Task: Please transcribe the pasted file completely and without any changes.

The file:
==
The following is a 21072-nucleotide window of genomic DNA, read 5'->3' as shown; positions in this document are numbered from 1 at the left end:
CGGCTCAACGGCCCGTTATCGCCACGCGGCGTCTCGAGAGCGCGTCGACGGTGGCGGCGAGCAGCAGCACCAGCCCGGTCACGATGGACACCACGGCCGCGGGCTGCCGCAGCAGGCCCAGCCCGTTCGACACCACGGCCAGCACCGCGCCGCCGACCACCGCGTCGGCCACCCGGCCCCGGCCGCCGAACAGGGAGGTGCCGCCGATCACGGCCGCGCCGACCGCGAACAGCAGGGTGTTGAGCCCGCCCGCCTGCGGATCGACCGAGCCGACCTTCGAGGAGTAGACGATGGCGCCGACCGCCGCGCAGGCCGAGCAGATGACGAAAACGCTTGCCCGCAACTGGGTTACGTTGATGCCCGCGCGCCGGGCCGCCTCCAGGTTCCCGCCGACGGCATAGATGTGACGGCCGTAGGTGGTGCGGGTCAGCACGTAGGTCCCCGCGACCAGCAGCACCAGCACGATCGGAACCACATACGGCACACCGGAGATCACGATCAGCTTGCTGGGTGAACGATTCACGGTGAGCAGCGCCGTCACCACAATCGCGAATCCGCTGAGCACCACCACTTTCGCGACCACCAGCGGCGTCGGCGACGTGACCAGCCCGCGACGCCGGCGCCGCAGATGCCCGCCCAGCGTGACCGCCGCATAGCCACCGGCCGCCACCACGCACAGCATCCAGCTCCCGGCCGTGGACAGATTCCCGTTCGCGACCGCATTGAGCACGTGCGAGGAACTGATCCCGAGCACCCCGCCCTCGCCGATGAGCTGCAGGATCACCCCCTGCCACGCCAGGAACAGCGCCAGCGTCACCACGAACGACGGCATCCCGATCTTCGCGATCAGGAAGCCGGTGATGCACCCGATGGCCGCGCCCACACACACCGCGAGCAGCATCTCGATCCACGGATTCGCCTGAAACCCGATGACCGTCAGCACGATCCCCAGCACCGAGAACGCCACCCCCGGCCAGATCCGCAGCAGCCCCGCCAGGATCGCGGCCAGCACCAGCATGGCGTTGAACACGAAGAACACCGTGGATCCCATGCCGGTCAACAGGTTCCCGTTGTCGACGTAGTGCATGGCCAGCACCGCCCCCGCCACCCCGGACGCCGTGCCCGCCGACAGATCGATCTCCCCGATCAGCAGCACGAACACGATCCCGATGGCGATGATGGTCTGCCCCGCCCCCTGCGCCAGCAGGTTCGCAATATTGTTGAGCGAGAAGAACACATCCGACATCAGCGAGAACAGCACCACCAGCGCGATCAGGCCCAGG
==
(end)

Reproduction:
The following is a 21072-nucleotide window of genomic DNA, read 5'->3' as shown; positions in this document are numbered from 1 at the left end:
CGGCTCAACGGCCCGTTATCGCCACGCGGCGTCTCGAGAGCGCGTCGACGGTGGCGGCGAGCAGCAGCACCAGCCCGGTCACGATGGACACCACGGCCGCGGGCTGCCGCAGCAGGCCCAGCCCGTTCGACACCACGGCCAGCACCGCGCCGCCGACCACCGCGTCGGCCACCCGGCCCCGGCCGCCGAACAGGGAGGTGCCGCCGATCACGGCCGCGCCGACCGCGAACAGCAGGGTGTTGAGCCCGCCCGCCTGCGGATCGACCGAGCCGACCTTCGAGGAGTAGACGATGGCGCCGACCGCCGCGCAGGCCGAGCAGATGACGAAAACGCTTGCCCGCAACTGGGTTACGTTGATGCCCGCGCGCCGGGCCGCCTCCAGGTTCCCGCCGACGGCATAGATGTGACGGCCGTAGGTGGTGCGGGTCAGCACGTAGGTCCCCGCGACCAGCAGCACCAGCACGATCGGAACCACATACGGCACACCGGAGATCACGATCAGCTTGCTGGGTGAACGATTCACGGTGAGCAGCGCCGTCACCACAATCGCGAATCCGCTGAGCACCACCACTTTCGCGACCACCAGCGGCGTCGGCGACGTGACCAGCCCGCGACGCCGGCGCCGCAGATGCCCGCCCAGCGTGACCGCCGCATAGCCACCGGCCGCCACCACGCACAGCATCCAGCTCCCGGCCGTGGACAGATTCCCGTTCGCGACCGCATTGAGCACGTGCGAGGAACTGATCCCGAGCACCCCGCCCTCGCCGATGAGCTGCAGGATCACCCCCTGCCACGCCAGGAACAGCGCCAGCGTCACCACGAACGACGGCATCCCGATCTTCGCGATCAGGAAGCCGGTGATGCACCCGATGGCCGCGCCCACACACACCGCGAGCAGCATCTCGATCCACGGATTCGCCTGAAACCCGATGACCGTCAGCACGATCCCCAGCACCGAGAACGCCACCCCCGGCCAGATCCGCAGCAGCCCCGCCAGGATCGCGGCCAGCACCAGCATGGCGTTGAACACGAAGAACACCGTGGATCCCATGCCGGTCAACAGGTTCCCGTTGTCGACGTAGTGCATGGCCAGCACCGCCCCCGCCACCCCGGACGCCGTGCCCGCCGACAGATCGATCTCCCCGATCAGCAGCACGAACACGATCCCGATGGCGATGATGGTCTGCCCCGCCCCCTGCGCCAGCAGGTTCGCAATATTGTTGAGCGAGAAGAACACATCCGACATCAGCGAGAACAGCACCACCAGCGCGATCAGGCCCAGG